Someone once said that if you want to silence a room, talk about sex or death. We will leave death for another time. In this occasion, sex is on the menu. Ministers have sex too. They enjoy it, have issues with it and are tempted by it at the same rate as the people in the pews. Pretending this topic does not exist or is best saved for private conversations is helping no one. Since the misuse of the gift has caused more than one great servant of God to fall and lose his/her authority and ministry, I want to share some thoughts about sex and the minister.
These are 3 principles that I have found personally helpful:
1. Sex is the one thing.
Think about this for a moment. If you are married, sex is probably one of the only things a person of the opposite sex can do for/with you and it not be a sin. Someone can wash your clothes, clean your house, have dinner, cook your meal, have a conversation…the list goes on. Since sex is that one thing, do it well. Take a trip to see Vicky (for those over 50, Vicky is short for Victoria Secret. It’s where you buy clothing that is newer than that gown from 1973 with 3 holes, that smells like Bengay and looks like it needs to function as kindle)
Go on a date that ends well. Get a babysitter. Enlist church members or grandma to watch the kids. Goo all out.
Do it well. Like everything, your sex life can get in a rut. What kills marriages more than anything else is: ROUTINE.
Do it well.
2. Be specially mindful after mountain-top experiences.
Usually the devil leaves you alone while you are in the mountain. Retreats, days of fasting and prayer, high Sabbaths, baptisms after a crusade are all examples of mountain top adventures. It’s the next day when the real battle starts. The combination of emotional exhaustion and a neglect of the spiritual disciplines (after all, there should be some spiritual carryover from yesterday!) can be deadly. In North America, the day more people watch porn is Sunday. High spiritual days can be followed by intense spiritual attacks.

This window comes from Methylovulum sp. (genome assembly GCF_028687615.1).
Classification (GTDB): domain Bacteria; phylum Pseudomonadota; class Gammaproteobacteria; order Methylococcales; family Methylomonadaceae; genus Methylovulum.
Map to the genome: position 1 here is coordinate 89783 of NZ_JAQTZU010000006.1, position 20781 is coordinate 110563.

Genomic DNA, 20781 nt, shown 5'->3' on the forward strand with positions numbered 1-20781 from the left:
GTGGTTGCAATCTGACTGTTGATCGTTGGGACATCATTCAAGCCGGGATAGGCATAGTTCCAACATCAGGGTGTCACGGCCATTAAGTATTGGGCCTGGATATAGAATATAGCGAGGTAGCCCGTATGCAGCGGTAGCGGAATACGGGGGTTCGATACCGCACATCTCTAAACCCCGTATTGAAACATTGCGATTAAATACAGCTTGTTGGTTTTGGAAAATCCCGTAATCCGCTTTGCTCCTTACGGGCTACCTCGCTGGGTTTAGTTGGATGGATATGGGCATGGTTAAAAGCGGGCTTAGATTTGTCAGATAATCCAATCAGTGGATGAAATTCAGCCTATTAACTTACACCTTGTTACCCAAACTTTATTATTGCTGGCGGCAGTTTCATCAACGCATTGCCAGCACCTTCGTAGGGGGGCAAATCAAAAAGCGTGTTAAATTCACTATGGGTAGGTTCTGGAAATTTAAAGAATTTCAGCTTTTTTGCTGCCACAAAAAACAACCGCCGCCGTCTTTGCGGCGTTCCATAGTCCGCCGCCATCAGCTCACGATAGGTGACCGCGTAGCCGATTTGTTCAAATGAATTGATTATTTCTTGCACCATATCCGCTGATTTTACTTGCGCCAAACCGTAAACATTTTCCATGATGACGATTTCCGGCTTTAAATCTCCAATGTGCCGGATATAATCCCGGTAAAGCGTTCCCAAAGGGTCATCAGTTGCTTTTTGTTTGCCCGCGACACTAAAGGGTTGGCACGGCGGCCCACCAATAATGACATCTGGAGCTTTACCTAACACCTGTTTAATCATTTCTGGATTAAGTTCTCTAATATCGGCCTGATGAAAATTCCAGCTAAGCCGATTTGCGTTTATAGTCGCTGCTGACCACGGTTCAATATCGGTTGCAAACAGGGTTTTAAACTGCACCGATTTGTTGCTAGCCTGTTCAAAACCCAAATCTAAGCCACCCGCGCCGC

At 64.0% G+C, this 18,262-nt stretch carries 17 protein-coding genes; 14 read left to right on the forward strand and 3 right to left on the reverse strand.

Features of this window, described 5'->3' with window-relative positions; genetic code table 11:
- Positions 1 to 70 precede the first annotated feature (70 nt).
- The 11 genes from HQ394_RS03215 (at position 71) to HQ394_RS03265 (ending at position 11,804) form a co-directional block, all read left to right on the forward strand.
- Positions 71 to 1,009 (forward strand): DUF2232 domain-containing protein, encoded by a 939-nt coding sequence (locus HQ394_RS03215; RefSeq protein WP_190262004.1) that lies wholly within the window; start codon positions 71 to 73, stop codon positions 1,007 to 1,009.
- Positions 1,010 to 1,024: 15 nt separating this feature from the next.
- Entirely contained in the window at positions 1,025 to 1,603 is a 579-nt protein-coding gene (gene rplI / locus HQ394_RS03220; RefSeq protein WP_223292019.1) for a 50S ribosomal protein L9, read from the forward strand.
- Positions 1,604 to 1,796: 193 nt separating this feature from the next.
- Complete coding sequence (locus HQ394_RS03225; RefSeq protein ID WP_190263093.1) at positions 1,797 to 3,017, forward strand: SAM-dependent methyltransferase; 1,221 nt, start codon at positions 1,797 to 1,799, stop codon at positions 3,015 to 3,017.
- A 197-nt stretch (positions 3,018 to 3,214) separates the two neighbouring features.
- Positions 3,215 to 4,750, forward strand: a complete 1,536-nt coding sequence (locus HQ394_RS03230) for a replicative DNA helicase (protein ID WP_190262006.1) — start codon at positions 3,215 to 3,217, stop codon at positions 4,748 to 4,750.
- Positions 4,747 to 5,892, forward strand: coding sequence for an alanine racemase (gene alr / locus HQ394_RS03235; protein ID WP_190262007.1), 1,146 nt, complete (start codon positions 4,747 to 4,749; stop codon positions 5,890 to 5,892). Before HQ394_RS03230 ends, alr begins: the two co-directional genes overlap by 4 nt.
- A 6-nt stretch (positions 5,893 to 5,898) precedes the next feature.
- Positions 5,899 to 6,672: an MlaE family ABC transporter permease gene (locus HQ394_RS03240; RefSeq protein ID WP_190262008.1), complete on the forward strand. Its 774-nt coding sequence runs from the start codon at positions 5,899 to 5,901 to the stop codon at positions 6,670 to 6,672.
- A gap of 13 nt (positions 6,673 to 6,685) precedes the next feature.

Watch and pray.
3. Take stock of your own family history.
Let me give you an example of what I mean. When we make a call for baptisms, we don’t believe that people can come forward that have some type of physical challenge such as a broken leg, and after they receive Jesus in their heart go back to their seats with assurance in their hearts, but no limp. Why is it so hard to understand that the challenges of our family of origin remain with us at a level we seldom acknowledge and persist in pretending does not exist? Usually what we repress we encourage. Sometimes the hurts have been so profound and the wounds so deep, we will preach with a limp the rest of our lives. Being mindful of your past and aware of your weakness will help you, not hurt you.
Hopefully this blog will help you in the journey to enjoy the wonderful, godly gift of sex. We need pastors/leaders to grow in this area and stay close to Jesus.